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Sunday, November 28, 2010

Tory MPs divide world into junket territories

Tory MPs divide world into junket territories

Two enterprising MPs have between them managed to sit on more than 100 committees, guaranteeing lavish overseas junkets and VIP treatment
(Times £)

Mark Pritchard, pictured, has already visited the Philippines for work (Simeone Giovanni)

Two Tory MPs faced with languishing on the back benches have divided up the world between them to to sit on more than 100 committees that make lavish trips abroad.

They can enjoy luxury travel and exclusive hotels on trips to countries that range from America to Zimbabwe. There they are treated as VIPs and make important contacts. As well as a source of overseas junkets, the groups are seen in Westminster as a potential route into employment for politicians seeking posts as consultants after leaving parliament.

While most MPs usually join no more than a handful of parliamentary country committees, Andrew Rosindell and Mark Pritchard, both 44, are members of 105 between them.

Members of the all-party parliamentary country groups are often flown first-class and put up in smart hotels by foreign governments. They are wined and dined while abroad and given privileged access to the country’s rulers.

Both Rosindell, who sits on 55 groups, and Pritchard, a member of 50 groups, have accepted trips abroad worth thousands of pounds as members of the parliamentary committees.

This summer Rosindell, who is chairman of the Turks and Caicos islands group, visited the islands in the Caribbean with a member of his staff on an expenses-paid trip. While there he looked at the “social, economic and constitutional problems facing the British overseas territory”.

Rosindell declared in the Commons register that the flights for two people cost £6,000, accommodation for between August 26 and September 1 cost £2,600 and flight upgrades were £5,000.

The islands, known for their beautiful beaches and unspoilt coral reefs, also harbour a reputation as a tax haven.

They are not the only offshore havens in which Rosindell has taken a parliamentary interest. He is vice-chairman of the Belize all-party parliamentary group and vice-chairman of the Cayman Islands group.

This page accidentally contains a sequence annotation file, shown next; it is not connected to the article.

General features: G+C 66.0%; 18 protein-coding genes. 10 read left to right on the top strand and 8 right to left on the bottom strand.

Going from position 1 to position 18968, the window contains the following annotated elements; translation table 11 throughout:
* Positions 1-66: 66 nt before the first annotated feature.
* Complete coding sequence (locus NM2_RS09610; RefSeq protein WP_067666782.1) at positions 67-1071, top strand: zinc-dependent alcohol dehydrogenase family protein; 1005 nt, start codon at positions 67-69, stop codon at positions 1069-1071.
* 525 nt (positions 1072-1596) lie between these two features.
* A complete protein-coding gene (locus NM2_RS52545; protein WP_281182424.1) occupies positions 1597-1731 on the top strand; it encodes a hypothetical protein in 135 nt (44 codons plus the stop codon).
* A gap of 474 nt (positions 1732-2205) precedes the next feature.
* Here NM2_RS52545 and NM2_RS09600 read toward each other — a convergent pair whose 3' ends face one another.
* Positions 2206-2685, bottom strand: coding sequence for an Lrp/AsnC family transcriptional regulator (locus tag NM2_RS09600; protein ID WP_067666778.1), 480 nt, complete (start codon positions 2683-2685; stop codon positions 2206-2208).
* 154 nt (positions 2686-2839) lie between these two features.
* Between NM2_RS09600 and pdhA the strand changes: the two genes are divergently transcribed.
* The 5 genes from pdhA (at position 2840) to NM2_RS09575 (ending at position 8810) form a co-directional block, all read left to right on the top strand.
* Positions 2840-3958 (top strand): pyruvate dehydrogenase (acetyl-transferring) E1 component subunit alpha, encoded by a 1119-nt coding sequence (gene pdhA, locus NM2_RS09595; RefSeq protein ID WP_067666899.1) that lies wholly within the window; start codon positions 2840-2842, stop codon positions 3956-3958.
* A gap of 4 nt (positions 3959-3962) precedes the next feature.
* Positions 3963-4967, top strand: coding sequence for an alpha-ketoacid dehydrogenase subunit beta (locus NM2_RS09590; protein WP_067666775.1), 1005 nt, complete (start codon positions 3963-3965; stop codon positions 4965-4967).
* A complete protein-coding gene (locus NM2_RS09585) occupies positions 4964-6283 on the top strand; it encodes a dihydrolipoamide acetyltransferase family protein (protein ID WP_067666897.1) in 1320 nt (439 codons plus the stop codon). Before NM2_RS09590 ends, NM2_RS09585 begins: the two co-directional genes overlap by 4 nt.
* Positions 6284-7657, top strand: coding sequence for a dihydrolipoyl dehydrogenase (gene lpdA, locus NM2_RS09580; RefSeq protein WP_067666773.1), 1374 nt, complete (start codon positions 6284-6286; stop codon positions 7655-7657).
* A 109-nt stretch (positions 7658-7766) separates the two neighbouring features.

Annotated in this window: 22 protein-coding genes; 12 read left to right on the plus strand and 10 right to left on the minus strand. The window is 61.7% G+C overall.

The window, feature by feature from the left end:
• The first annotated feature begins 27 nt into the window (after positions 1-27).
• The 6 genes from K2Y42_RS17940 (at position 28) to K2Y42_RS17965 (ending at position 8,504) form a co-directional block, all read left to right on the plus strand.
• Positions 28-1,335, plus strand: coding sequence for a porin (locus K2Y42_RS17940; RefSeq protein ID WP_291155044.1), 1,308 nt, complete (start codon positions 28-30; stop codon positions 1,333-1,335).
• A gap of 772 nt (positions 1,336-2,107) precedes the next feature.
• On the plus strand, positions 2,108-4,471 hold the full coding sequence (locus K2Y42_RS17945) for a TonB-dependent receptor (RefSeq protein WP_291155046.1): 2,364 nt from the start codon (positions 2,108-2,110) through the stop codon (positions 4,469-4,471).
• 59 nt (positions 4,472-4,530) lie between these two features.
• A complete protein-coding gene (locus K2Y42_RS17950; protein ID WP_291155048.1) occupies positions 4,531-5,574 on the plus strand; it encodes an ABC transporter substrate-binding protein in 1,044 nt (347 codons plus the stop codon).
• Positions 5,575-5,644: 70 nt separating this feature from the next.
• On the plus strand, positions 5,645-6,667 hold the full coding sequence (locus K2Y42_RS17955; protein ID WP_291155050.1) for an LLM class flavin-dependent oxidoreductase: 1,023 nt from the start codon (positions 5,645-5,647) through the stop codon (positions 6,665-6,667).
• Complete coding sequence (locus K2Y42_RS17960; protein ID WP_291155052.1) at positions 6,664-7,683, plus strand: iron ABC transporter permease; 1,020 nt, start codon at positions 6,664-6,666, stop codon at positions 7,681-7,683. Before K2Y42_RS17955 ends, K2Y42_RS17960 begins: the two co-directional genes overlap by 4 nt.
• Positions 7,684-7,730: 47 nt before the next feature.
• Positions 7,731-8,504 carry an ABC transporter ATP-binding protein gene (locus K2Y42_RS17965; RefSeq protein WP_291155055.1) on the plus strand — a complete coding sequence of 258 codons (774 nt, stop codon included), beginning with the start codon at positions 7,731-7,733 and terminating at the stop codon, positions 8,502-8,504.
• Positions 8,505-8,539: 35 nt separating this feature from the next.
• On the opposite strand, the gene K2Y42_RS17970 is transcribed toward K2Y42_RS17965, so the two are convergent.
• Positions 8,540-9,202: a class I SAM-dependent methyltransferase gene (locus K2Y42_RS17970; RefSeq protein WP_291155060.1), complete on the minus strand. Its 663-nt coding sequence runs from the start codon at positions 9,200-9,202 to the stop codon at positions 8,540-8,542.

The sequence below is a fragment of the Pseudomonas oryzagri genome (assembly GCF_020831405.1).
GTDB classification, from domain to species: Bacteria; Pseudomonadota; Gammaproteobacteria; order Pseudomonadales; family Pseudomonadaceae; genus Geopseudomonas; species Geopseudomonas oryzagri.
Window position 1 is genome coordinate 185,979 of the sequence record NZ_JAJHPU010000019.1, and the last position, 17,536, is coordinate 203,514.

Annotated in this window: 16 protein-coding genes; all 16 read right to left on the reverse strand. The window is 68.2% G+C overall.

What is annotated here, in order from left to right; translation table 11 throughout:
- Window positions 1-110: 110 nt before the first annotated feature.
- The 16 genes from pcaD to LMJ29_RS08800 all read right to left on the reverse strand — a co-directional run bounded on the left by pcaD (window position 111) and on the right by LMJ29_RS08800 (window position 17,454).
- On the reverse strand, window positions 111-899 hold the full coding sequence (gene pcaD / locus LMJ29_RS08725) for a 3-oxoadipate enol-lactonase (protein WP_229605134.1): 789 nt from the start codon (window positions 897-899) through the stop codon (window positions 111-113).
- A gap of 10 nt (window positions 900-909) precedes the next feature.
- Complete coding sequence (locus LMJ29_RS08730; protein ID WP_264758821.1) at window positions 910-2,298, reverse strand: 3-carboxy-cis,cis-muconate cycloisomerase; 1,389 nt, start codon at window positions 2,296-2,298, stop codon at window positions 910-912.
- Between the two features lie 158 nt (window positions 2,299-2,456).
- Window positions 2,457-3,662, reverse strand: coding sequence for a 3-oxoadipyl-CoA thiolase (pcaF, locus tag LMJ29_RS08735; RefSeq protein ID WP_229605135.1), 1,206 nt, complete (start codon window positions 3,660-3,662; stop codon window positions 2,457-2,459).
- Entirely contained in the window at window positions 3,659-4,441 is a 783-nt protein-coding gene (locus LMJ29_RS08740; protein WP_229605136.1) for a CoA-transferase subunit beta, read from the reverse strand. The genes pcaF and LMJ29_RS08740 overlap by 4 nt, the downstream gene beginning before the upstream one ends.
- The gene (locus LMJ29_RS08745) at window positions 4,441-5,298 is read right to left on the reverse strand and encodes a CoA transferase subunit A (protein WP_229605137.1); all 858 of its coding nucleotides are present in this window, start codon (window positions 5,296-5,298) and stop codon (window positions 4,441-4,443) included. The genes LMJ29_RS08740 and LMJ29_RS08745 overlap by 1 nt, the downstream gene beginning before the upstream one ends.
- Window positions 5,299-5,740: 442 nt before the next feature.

He is also vice-chairman of the Channel Islands group, chairman of the Isle of Man group, joint chairman of the Swiss group and secretary of the Virgin Islands group. In addition he is the chairman, treasurer and secretary of the Liechtenstein group.

Rosindell, MP for Romford, has made a number of trips to Gibraltar paid for by the territory’s government and then tabled a series of parliamentary questions about the rock without declaring an interest.

Between them Rosindell and Pritchard have chalked up dozens of positions as office holders of the country committees. Competition for the most glamorous, wealthy and exotic destinations is far fiercer than for more remote locations. The Western Sahara all-party parliamentary group is one of the few committees that neither Rosindell nor Pritchard belong to.

Pritchard, MP for The Wrekin in Shropshire, who is chairman of the Philippines parliamentary group, flew to Manila last year at the expense of the Philippines foreign affairs ministry.

During the visit, which Pritchard says in the register of members’ interests cost between £3,000 and £4,000, he met the president and the foreign secretary, as well as security and defence officials to “discuss counter-terrorism measures”.

In May 2008 Pritchard — who, like Rosindell, is a member of the Oman parliamentary group — took his wife to the country “to meet government ministers and officials and to discuss UK/Omani defence and trade relations”. His flights and accommodation were paid for by the government of Oman.

Kevan Jones, Labour MP for Durham North, said: “There is a value to these groups. People get expertise in a particular country, but these two are taking things to extremes.

“The pair put Alan Whicker to shame in international travel. It makes you wonder how they find time for their constituents.”

Rosindell, who has faithfully declared his trips in the Commons register, said he was a member of the committees because he was “interested in foreign affairs”.

He added: “It means I get information and briefings about that country and I’m interested. I meet politicians from countries from all round the world.”

Pritchard, who has also declared his trips in the register, refused to comment.

Andrew Rosindell, pictured, went on an expenses-paid visit to the Caribbean (Stefano Amantini)

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